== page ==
This whole chapter, like the former, contains the Lord’s solemn but tender expostulation with Job. In a very beautiful manner, He sent His servant to observe His creation for lessons of instruction. By showing him how merciful He is in providing for all the needs of the many kinds of creatures which He has formed; He endeavored thereby to convince him that it is impossible that God could overlook His higher form of creation – that is, man himself! And thus Job was made to see that when he had charged the Lord with inattention and unkindness, the charge was entirely unjust and ill-founded. All of these beautiful references to the works of nature should teach us a right view of the riches of the wisdom of Him Who made and sustains all things. There is mystery in every part of the universe which He has created. His thoughts are deeper, and His ways profounder, than our finite minds can fathom. In nature and in Scripture alike, we have to deal with the incomprehensibility of His ways.
A representation was made, in verses 1-4, of God’s superintending Providence over the wild goats and the deer in their giving birth. They all do well, even without the aid of man; and hereby the Lord showed how secure His people may find themselves, when they cast themselves upon His grace and love! And under God’s gracious teaching, this portion of Scripture may give comfort to every daughter of Eve when she is fulfilling the months of pregnancy, and passing through the hour of childbirth. The Apostle told the Church (1 Tim. 2:14-15) that although the woman is to bring forth children in sorrow, yet she shall be saved in child-bearing – that is, in the child-bearing of the Lord Jesus, the promised Seed of the Woman (Gen. 3:16) – if her faith in Him makes her strong in the Lord, and in the power of His might.
Jehovah next called Job’s attention to the wild donkey (verses 5-8). He is without an owner, and without a house or home; yet he is provided for, and not allowed to suffer need. And can a soul that has been redeemed by Jesus – having both a house and a home in Him – be less provided for?
From the view of such creatures being cared for, God taught Job the unreasonableness of his repining; and He next sent him to learn another lesson from the unmanageableness of the larger beasts of the field. And thereby, He plainly showed the folly of man in being agitated and impatient with Divine government. The unicorn, mentioned in verses 9-12, was a strong, stately, and proud animal – far different from the fantastical creature that is often depicted in mythical tales. The unicorn was able to serve for profitable labor, but he was not willing; and God challenged Job to force this creature to work for him in his fields. It is a great mercy if God gives a person both strength and a heart for service; that servant’s heart is something we should pray for, which the beasts of the field cannot do. The description of the warhorse, given in verses 19-25, helps to explain the character of presumptuous sinners. Every one of them foolishly turns to his own course, just as the horse rushes into battle. Surely, in sending Job to this noble beast for lessons, the Lord graciously meant to show how dull and senseless man must be; for his understanding does not lead him to such pursuits as may be for the glory of his Creator. Does the unthinking horse rush carelessly to battle; and will a human being be no better than a beast that thus perishes, by rushing madly in battle against the messengers of the Gospel?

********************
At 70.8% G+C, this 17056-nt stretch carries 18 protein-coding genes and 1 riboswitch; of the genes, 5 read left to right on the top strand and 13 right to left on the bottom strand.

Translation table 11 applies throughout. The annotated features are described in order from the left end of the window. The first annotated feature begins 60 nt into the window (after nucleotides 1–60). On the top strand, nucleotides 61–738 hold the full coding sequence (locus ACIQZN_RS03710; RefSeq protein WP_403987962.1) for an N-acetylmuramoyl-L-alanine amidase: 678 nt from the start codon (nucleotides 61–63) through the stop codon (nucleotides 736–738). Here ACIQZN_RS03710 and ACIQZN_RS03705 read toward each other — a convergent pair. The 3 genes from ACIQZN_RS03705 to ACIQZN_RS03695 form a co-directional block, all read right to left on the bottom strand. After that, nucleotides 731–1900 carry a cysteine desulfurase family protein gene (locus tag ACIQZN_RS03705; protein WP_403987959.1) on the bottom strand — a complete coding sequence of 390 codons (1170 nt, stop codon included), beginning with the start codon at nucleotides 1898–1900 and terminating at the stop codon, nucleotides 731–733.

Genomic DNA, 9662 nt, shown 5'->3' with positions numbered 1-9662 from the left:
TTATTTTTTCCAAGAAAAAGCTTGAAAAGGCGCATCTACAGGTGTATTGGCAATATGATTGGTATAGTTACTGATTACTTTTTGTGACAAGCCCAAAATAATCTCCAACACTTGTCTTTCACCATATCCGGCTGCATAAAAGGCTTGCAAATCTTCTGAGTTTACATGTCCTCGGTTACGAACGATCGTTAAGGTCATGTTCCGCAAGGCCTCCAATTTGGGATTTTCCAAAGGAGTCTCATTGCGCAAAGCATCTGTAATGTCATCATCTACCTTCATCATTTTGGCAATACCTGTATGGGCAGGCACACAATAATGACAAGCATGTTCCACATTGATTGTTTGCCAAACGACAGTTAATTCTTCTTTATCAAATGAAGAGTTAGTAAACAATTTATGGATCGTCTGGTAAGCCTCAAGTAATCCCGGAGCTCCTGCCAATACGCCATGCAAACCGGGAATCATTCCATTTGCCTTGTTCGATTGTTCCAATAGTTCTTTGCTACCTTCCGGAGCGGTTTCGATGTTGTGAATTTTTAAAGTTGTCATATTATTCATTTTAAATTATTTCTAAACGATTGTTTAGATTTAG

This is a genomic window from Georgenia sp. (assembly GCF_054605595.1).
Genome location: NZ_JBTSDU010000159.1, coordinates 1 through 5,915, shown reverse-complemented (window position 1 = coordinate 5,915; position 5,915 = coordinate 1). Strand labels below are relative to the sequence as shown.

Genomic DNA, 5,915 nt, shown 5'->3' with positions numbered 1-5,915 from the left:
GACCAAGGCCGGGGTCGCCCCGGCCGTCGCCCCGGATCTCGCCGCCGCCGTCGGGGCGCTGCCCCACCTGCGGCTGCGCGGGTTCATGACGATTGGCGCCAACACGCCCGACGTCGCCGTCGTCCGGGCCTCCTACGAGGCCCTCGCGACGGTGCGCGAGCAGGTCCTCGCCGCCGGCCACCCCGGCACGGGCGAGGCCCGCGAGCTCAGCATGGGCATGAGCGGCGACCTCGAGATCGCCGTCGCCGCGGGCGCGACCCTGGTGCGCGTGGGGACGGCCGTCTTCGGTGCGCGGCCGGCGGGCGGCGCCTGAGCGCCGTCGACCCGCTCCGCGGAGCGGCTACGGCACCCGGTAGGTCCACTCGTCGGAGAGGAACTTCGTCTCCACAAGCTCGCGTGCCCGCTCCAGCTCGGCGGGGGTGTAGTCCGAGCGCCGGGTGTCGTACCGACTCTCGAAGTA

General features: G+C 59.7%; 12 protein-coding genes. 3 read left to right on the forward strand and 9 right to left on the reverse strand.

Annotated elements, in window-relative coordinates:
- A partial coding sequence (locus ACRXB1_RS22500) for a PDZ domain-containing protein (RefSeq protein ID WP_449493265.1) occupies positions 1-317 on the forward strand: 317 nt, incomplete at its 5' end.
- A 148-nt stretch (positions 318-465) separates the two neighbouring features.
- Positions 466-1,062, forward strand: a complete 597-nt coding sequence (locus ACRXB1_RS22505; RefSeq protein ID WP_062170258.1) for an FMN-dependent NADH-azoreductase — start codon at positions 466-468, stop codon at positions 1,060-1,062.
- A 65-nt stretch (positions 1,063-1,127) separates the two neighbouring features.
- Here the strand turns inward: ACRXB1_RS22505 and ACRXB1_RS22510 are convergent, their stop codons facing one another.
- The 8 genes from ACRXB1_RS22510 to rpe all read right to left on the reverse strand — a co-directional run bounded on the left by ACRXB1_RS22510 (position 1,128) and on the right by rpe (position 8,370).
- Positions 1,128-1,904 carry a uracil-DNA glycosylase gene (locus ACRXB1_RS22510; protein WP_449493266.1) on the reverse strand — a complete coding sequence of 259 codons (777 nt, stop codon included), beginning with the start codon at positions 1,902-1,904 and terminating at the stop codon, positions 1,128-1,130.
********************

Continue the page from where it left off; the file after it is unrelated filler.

The Lord also sent Job to birds for instruction. However imprudent the ostrich and the peacock are, yet their Maker’s care for them never remits. The ostrich carelessly leaves her eggs in the sand, exposed to many dangers; and yet her species is preserved. And herein the Lord graciously taught Job that His mercy and Providence make up for all the deficiencies of His various creatures. But is there not a higher lesson intended here? Are not sinners like an unthinking ostrich, who never give a thought to their greatest concerns – leaving them buried like the eggs of this bird in the sand, and living regardless of all consequences? Alas! How many persons know the folly of this bird, and are yet foolish in a matter of infinitely higher importance; for they neglect the one thing needful – namely, the care of their immortal souls!
This chapter closes with a description of the eagle. In many parts of the Word of God, instruction is conveyed to the people of God from this bird. But perhaps the most beautiful and most striking is that wherein the Lord Himself condescends to represent His kindness and care over His people, under the similitude of the eagle! “Ye have seen,” God said, “what I did unto the Egyptians, and how I bore you on eagle’s wings” (Ex. 19:4). As the eagle takes care of her young ones, and carries them upon her wings; so also, the Lord alone leads His people, and none other with Him! (Deut. 32:11-12)
Lord, we thank You for showing us how You care for the birds of the air, and how You even provide for the thoughtless ostrich; for herein You show us how You will never be less attentive to Your own children who call upon You, since they are the gift of Your love to Your dear Son! Bring us under the quickening influence and Divine teaching of Your blessed Spirit, we pray. Amen.
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